Why Scheduling Is Still Broken.

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Essays

I want to make a quick comment about a problem which has been hounding me for the last two or three years, reaching a breaking point this year. This problem is that of scheduling. We all have to do it, we all hate it, and we’re all patiently waiting for someone to fix it. For those of us who cannot afford for someone to do it for us, scheduling tends to go something like this:
Me: Let’s get together.
Her: Totally. How about Thursday?
Me: Can’t do Thursday. Monday morning?
Her: How about Monday afternoon?
And so on. It’s painful. I’ve estimated that I spend almost 5 hours a week emailing people just about whens and wheres. That is half a work day. I’ve tried the tools out there: doodle, tungle.me (RIP), Baydin Calendar. I even sometimes try my friend Sahil’s method of only taking meetings within 3 blocks of where I live and work, or another friend’s method of devoting a half (or even full) day to open office hours, where I’m “on call” for meetings at the same time every week. I have close friends who have worked at big companies where they used Microsoft Exchange internally, and I’ve worked at smaller companies where we all used Google Calendar. None of these strategies work. The personal hacks and tools mentioned above all fail as solutions for a couple reasons:

– While I am thorough about my calendar, including both work and social events, and scheduling blocks of “me time” to write, read, or think, I am unpredictable about my time. (And I bet most people are, if they can help it.) Sometimes I wake up sick, or frustrated, or get into a great groove with one thing or another. Sometimes a meeting runs long, and sometimes I’m just feeling more protective of my time than normal. Rescheduling is just as painful (and often more so) than scheduling in the first place.

– Different people warrant different meetings. While I might take a half-hour lunch with an office mate who I see every day, I might want a full-hour for a meeting with a client, or a potential outside partner. While I might put one meeting at the very top of my priority list, another might be very low priority. And finally, critically, the felt power between two participants of a meeting is rarely equal. One person usually asked for the meeting. And tools that automate the scheduling process lose that nuance in a way that breaks the experience.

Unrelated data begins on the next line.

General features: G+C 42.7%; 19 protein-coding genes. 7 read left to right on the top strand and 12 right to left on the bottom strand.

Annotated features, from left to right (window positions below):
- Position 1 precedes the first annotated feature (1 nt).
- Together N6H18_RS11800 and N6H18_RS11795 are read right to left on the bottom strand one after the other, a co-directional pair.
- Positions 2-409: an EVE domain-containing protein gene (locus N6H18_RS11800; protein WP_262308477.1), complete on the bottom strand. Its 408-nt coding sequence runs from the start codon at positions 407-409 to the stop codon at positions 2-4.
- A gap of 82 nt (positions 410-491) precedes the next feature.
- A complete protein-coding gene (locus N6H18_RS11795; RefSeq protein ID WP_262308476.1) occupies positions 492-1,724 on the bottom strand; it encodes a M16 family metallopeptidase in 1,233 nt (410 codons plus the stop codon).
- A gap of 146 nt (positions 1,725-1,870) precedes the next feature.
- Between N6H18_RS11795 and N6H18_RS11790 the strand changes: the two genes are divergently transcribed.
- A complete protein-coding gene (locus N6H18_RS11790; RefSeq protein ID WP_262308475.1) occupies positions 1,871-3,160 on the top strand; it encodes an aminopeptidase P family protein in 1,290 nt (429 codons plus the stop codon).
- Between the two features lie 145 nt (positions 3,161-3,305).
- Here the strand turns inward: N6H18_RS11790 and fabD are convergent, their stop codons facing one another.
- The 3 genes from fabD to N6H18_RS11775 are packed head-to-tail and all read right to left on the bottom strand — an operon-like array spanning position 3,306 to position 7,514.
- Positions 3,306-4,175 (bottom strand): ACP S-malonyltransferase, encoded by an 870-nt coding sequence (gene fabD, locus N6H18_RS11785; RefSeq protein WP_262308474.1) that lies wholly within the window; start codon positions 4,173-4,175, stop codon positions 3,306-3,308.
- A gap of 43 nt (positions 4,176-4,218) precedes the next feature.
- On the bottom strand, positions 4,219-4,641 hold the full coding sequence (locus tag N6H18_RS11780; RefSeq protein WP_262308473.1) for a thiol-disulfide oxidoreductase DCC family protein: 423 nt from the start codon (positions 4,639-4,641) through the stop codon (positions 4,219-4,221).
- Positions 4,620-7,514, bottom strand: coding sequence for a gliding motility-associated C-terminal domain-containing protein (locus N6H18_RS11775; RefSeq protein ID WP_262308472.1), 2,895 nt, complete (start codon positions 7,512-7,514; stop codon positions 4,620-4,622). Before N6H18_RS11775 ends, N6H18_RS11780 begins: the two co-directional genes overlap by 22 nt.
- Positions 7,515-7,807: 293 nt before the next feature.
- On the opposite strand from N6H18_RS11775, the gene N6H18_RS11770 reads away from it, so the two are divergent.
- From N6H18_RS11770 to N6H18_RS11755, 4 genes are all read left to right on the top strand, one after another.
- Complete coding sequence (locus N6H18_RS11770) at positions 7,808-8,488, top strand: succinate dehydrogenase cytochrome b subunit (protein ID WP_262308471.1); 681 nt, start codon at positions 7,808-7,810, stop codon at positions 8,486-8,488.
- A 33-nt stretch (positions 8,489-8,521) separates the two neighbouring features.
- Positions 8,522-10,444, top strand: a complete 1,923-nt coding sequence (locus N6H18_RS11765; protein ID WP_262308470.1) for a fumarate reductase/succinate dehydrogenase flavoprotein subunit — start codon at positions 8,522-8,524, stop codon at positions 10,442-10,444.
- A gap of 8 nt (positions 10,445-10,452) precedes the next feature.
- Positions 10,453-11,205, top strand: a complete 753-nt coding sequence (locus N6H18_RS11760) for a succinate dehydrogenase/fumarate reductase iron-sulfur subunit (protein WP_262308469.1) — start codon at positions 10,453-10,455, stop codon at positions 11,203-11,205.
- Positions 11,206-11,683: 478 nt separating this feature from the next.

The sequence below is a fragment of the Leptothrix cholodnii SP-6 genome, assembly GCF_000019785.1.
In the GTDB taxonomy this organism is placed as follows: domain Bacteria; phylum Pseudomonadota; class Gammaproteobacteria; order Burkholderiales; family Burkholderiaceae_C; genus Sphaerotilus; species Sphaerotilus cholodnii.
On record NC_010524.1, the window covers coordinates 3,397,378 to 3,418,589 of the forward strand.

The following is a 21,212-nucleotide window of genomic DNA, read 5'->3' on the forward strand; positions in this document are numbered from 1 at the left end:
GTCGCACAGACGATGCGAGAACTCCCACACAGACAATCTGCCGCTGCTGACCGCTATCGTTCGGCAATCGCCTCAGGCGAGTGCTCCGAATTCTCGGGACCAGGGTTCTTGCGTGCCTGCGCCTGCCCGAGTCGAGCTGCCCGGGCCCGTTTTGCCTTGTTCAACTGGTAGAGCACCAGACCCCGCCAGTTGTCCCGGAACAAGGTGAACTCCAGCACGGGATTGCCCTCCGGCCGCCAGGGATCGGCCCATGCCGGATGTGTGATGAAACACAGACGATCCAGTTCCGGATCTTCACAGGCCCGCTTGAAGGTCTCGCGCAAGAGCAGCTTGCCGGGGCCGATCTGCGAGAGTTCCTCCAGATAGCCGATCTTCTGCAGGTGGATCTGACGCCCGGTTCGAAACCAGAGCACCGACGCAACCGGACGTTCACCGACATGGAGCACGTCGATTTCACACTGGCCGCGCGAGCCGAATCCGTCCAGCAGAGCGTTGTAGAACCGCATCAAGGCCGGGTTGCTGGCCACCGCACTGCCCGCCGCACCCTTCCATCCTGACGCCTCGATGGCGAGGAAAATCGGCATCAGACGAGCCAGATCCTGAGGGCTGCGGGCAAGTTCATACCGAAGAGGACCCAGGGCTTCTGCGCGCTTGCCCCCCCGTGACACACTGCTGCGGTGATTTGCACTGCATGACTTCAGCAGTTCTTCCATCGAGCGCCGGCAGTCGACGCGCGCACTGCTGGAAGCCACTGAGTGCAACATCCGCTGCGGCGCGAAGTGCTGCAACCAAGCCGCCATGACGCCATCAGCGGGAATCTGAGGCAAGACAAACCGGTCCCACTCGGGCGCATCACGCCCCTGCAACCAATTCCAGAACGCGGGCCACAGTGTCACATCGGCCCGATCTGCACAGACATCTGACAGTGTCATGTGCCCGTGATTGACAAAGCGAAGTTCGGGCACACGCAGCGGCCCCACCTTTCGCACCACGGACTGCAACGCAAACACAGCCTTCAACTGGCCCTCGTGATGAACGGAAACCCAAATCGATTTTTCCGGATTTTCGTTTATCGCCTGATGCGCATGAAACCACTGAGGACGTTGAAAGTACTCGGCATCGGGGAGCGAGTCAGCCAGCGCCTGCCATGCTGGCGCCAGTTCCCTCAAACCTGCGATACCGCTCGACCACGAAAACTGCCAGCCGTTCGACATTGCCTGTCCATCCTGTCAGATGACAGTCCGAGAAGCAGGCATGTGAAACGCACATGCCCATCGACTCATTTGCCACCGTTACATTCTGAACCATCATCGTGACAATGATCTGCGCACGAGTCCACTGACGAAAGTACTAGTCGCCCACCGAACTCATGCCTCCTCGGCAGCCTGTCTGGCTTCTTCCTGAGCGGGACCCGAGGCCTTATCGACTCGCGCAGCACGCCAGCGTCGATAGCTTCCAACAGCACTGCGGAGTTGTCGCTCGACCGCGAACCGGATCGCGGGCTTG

My calendar and my communication interface are separate. Deciding to have a meeting, and even deciding on the location, happens in one interface. Marking that meeting in a database happens in another. It’s a process that doesn’t work at all over mobile devices, and is still inelegant on the web.

I want a product where I can express intent to someone else, or receive a request from someone else, and appropriately bucket that person according to the nature of the request, and my relationship with the person. A database as simple as a calendar should surely allow such functionality, right? I want a product where I can decide to take only half my meetings, or none of my morning meetings, or to free up everything non-urgent in my afternoon. Yes, the topic of felt power is one we avoid in polite conversation, and nobody talks about it, but it matters.

Felt power is nowhere more, err, felt, than with executive assistants. Every successful woman and man in business either has one, or has considered hiring one. They are the silent gatekeepers, managing the felt power of relationships, deciding which deals get done when, and who meets with their boss, and for what amount of time. They soften the blow of a declined meeting. They add powerful subtlety in the form of “So-and-so is booked all month” or “so-and-so only has 15 minutes to chat on the phone.” As the networking word to the wise goes, “you want to get on a [important person’s] calendar: be nice to the EA.”

Software has obviated many aspects of the secretary’s former function — from the word processor to email, from the spreadsheet to wireless internet and smart phones. A modern-day executive assistant and a mid-20th century secretary look very different in almost every way except one: scheduling. There must be wisdom to that. As a wise friend of mine once suggested, perhaps making that felt power too obvious will make a product like this necessarily fail. Maybe our collective avoidance of the subject is what keeps the wheels turning. I wonder. And for my sanity, I hope I’m proven wrong. Soon.

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